Never be passive in life! But if you are, make sure it is only because of grammar!

So you might have heard expressions such as ‘The Lord of the Rings was written by Tolkien’. ‘Harry Potter was written by J.K Rowling’ and yes, the animals in your local zoo are fed by the same guy on Tuesday morning. What do all these sentences have in common? Pretty simple to tell at your level, right? The passive voice. All of these sentences use it. So that’s what you will learn today in the advanced English course.

Let’s do this!

Curso de inglés B2 – The passive voice

The passive voice is one of the best resources you can use for a good English level, especially if you’re preparing an official exam such as FCE Cambridge exam. You can show off using it because it represents an advanced level and a formal register, which is handy for your writing (if you’re doing a report, essay, etc).

The nuts and bolts of the passive voice is as simple as follows:

In the Active voice (the normal or most common one) you will normally get a subject followed by a verb, then an object: ‘I wrote a book’ (‘I’ is subject, ‘wrote’ is verb and ‘a book’ is the object).

In this type of sentence, what we want to emphasize or what we focus on is the subject, the doer of the action, the person who performs the action of the verb. Other examples would be: Peter reads a lot of books, Emma made a delicious meal, John created a website, etc.

So that’s the active voice, and I know you’re pretty familiar with it. So what’s different in the passive one? The passive voice changes or turns the object into the main element of the sentence, it turns it into the subject. So object becomes subject. Here, the action is the real emphasis of the sentence, not its doer. Pay attention here:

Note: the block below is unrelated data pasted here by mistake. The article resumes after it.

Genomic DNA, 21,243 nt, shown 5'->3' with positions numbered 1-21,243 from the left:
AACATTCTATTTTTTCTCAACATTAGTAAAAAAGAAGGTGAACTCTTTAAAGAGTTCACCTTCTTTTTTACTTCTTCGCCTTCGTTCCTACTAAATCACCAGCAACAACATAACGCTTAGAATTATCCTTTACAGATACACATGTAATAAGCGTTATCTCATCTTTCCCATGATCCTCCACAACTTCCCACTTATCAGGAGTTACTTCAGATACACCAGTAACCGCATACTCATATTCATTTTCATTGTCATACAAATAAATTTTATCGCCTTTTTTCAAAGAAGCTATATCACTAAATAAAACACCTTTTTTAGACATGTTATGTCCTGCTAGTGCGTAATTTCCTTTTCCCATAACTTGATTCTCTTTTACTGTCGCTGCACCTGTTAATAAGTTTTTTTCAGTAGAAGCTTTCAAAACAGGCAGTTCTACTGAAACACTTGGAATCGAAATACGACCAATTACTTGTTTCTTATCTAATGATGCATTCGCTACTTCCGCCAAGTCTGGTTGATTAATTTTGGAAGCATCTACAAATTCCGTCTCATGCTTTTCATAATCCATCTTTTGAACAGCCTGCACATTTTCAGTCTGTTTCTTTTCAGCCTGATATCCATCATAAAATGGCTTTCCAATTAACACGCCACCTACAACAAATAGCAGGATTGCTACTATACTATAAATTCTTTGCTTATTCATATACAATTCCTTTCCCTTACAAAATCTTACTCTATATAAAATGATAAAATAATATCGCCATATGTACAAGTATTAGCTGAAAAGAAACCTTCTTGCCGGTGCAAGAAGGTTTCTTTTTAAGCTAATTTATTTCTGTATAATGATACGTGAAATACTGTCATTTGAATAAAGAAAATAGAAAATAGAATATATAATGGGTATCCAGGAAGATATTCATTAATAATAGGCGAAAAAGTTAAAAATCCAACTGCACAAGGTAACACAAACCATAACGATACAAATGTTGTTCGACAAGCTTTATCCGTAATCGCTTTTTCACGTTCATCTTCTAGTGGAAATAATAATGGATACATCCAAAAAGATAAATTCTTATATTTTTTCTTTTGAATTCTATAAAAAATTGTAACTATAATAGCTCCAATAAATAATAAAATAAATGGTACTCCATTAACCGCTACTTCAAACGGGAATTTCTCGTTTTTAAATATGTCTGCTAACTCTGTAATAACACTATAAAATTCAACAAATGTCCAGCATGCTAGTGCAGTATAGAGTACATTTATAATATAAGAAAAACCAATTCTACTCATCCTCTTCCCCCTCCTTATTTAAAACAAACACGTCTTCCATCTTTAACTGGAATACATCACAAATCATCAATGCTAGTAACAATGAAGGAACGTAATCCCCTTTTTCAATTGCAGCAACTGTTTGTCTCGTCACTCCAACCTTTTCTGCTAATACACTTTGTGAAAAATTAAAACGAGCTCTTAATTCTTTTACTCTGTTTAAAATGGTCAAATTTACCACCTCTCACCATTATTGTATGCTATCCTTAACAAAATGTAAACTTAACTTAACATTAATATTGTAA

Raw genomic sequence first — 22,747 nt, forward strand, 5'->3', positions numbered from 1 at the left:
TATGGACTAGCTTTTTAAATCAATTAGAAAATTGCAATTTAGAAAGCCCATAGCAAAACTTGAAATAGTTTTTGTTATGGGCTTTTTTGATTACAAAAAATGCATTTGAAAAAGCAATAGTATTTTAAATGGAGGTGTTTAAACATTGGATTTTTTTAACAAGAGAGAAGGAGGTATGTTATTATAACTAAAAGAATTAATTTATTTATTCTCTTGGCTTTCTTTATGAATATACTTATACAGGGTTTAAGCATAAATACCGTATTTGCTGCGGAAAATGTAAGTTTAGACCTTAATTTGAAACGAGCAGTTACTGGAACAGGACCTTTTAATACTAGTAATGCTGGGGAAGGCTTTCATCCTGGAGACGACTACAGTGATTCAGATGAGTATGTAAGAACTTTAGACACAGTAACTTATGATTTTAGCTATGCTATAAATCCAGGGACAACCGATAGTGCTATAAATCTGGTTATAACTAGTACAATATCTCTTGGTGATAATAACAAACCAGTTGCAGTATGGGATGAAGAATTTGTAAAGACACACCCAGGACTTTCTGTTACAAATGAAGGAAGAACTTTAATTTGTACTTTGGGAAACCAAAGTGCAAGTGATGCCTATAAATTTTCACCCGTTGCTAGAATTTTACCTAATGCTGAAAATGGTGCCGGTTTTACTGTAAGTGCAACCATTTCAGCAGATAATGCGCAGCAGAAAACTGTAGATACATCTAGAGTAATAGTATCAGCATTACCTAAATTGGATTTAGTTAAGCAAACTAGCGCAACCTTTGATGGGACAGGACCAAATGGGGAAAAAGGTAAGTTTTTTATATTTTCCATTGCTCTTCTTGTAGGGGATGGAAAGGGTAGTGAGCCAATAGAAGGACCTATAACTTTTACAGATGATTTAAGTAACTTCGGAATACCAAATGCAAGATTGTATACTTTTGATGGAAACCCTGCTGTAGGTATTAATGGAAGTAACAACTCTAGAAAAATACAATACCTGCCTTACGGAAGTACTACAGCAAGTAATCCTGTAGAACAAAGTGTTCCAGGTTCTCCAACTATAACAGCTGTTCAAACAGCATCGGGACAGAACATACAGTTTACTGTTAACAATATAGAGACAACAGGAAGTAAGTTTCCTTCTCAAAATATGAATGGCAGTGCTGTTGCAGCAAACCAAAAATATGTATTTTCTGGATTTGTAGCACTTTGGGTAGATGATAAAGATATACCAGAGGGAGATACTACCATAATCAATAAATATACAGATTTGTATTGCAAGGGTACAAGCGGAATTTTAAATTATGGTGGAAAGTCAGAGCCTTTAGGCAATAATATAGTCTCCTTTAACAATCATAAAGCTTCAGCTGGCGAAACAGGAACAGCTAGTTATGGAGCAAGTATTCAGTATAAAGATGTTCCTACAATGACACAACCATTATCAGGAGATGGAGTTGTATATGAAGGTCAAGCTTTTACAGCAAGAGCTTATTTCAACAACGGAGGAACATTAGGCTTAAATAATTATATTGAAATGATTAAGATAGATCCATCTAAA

I wrote a book (Active Voice)

A book was written by me (Passive Voice)

The object, which was at the end in the first sentence, goes to the first position. The main verb is the verb ‘to be’, and we use the participle right after it. If you want to mention who the agent was, you have to use the preposition “by”. That’s why you normally see this in the streets, when you see graffiti art on walls: by Pepe! (it really means, made by Pepe, it was made by Pepe).

What you’re going to learn in this podcast

What the main differences are between Active and Passive Voice

When to use this type of structure and why you might want to use it

When to use the passive voice with the verb “to get”

How to use the passive voice with reporting verbs

Now move your ass!

So that’s about it for the passive voice. One of the key elements in a well-structured and rounded writing, for example. Useful when writing in a formal register and very, very commonly used in daily conversations, all over the place.

I hope you learned with this class and especially that you do something about it, more than passively listen to it. If you’re reading this class and aren’t part of the free email mini-course, go here and get a copy of my last ebook to start improving your level like never before 🙂

Take care and I’ll see you very soon!

<< Curso de inglés B2 FCE: as and like